Kodi, intended as a smart political thriller, medians out as a political drama. Despite that, the film still has its smarts. Its characterization does depict the kind of mental and evolutionary armament required for success and survival, via its three characters—Dhanush twice and Trisha.

Despite Kodi’s (Dhanush) bravado, he can’t succeed, because he lacks the special acumen that politicians require. Kodi (film) also shows how those with fewer skills are left stranded at some rung of the political ladder. The rise to top does take a lot. So, even Dhanush (as Kodi) is still short of it, while Trisha isn’t.


She can even go for the kill, even literally. Kodi reminds us of the theme of “No Country for Old Men”, which subtly depicted men of various skills levels at different evolutionary points in time. Kodi is no similar to NCOM; make no mistake about it! Handling such a complex theme with all its details intact is quite smart direction; to even visually depict the same.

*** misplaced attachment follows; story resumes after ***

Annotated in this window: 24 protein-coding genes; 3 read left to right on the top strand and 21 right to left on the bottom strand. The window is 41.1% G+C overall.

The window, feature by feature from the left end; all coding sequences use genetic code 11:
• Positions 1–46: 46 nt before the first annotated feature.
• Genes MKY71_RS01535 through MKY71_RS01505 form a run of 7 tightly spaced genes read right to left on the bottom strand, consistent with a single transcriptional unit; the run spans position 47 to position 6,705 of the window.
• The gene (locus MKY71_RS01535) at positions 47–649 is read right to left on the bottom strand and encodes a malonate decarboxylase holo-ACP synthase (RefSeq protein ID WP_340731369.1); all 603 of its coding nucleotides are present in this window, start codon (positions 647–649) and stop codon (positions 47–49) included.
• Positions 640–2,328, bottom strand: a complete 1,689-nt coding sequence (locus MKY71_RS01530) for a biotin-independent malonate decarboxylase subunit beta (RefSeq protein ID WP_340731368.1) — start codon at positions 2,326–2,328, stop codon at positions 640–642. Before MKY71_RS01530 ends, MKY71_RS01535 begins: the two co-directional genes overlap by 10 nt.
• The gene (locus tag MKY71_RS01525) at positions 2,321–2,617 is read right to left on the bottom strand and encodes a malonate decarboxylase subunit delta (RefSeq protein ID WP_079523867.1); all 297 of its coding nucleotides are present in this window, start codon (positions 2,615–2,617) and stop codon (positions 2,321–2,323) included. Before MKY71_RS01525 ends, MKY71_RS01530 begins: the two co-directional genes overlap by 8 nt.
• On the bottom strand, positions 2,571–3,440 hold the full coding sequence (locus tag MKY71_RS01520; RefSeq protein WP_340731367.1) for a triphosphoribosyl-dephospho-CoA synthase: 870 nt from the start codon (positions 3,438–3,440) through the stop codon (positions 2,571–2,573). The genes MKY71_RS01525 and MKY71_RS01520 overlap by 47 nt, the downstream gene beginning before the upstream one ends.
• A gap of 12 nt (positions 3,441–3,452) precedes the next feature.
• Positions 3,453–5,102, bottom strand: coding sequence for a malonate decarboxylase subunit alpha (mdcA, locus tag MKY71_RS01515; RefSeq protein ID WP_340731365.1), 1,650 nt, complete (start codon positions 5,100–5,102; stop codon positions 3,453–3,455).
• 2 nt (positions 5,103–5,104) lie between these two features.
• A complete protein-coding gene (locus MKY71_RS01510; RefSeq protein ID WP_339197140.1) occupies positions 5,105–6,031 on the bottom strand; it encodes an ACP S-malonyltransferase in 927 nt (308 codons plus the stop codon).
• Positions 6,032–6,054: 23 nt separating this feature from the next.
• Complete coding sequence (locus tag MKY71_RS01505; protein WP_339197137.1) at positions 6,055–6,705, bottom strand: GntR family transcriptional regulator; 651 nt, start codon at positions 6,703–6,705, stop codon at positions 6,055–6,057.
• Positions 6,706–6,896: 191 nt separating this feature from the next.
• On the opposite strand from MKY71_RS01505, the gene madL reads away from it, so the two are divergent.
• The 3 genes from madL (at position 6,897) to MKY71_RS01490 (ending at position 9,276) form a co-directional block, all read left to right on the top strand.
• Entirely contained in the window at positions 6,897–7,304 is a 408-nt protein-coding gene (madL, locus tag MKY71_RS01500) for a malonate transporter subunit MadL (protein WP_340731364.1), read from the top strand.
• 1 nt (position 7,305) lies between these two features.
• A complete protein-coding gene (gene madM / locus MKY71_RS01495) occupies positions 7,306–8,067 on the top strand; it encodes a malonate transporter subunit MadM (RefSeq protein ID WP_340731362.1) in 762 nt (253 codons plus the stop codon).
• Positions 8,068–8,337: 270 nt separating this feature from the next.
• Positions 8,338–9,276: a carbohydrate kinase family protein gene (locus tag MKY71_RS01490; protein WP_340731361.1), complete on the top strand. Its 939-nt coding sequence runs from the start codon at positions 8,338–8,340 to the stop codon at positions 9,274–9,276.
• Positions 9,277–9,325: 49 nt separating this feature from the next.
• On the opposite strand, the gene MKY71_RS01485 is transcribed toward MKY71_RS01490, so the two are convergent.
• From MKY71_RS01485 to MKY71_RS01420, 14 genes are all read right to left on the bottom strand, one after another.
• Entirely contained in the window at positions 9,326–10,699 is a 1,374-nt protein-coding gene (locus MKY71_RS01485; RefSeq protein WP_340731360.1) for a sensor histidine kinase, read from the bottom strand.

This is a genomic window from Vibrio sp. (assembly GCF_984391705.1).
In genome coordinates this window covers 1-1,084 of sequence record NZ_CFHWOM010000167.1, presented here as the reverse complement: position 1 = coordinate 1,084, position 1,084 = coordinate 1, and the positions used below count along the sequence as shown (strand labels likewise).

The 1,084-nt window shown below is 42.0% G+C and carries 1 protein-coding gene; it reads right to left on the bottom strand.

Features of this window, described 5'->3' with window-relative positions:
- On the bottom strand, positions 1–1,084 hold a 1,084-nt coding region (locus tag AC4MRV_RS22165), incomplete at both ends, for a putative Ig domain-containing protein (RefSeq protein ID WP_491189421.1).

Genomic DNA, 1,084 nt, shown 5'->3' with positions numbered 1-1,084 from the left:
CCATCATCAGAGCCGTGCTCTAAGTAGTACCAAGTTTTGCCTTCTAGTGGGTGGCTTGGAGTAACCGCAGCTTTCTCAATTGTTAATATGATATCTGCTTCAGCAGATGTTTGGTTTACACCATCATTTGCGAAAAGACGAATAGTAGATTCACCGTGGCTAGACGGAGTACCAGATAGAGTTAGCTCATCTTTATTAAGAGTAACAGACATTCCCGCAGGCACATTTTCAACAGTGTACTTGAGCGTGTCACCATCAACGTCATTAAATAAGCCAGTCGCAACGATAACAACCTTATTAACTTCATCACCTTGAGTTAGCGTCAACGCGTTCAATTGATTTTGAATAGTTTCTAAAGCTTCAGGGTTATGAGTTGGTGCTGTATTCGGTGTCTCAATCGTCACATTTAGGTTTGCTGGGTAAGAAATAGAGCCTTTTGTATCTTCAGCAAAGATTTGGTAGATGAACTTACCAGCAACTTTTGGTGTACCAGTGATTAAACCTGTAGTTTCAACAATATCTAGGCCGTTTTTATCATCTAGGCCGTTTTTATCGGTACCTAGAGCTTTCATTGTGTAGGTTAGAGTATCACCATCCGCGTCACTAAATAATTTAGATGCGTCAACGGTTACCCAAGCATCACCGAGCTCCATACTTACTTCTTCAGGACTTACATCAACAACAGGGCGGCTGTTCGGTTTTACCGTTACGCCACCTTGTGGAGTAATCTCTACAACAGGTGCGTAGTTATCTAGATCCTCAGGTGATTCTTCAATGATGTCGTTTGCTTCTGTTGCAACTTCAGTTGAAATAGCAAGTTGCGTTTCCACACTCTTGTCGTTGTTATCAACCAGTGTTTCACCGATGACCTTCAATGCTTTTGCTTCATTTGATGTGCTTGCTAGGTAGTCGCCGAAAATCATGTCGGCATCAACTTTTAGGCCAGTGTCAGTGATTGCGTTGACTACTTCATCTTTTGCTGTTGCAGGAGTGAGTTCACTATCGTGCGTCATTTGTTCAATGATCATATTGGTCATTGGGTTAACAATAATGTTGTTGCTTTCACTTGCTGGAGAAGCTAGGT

Trisha is the most skilled. Dhanush as Kodi lacks the same, while Dhanush again as his twin Anbu has the brains. When Kodi has to depart, Anbu becomes both Kodi and himself, which gets narrated in a smart screenplay.


Kodi has quite a few novelties, with its theme and with Trisha’s characterization. However, there is a sort of underplay throughout, as though it were a budgetary constraint. Maybe, the film itself didn’t try to be something great or brilliant that it likely wanted to strike the median itself. This is surprising, given the star Dhanush is, who is content with being a mere performer.

Dhanush, as he always does, does his best once again. Trisha is smart, conniving and scheming as well, whose role is also well essayed. She delivers one of her best street smart performances in recent times. Despite Anbu’s intelligence later coupling with Kodi’s bravado, Dhanush does make us miss Kodi, for he is given the image of a hero right from the beginning.

Finally, Kodi as Dhanush steals the show, while the film Kodi seems to know what it wants to be. It mysteriously seems content with flying half mast.